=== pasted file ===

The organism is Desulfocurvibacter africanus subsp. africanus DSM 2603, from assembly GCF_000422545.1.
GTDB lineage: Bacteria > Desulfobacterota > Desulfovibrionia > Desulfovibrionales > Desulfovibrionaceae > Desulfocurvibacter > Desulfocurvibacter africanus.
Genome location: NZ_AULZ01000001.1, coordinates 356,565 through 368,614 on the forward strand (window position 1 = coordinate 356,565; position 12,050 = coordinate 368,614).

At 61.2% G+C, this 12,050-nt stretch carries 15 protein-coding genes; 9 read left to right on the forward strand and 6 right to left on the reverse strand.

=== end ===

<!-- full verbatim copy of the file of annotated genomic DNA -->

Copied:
The organism is Desulfocurvibacter africanus subsp. africanus DSM 2603, from assembly GCF_000422545.1.
GTDB lineage: Bacteria > Desulfobacterota > Desulfovibrionia > Desulfovibrionales > Desulfovibrionaceae > Desulfocurvibacter > Desulfocurvibacter africanus.
Genome location: NZ_AULZ01000001.1, coordinates 356,565 through 368,614 on the forward strand (window position 1 = coordinate 356,565; position 12,050 = coordinate 368,614).

At 61.2% G+C, this 12,050-nt stretch carries 15 protein-coding genes; 9 read left to right on the forward strand and 6 right to left on the reverse strand.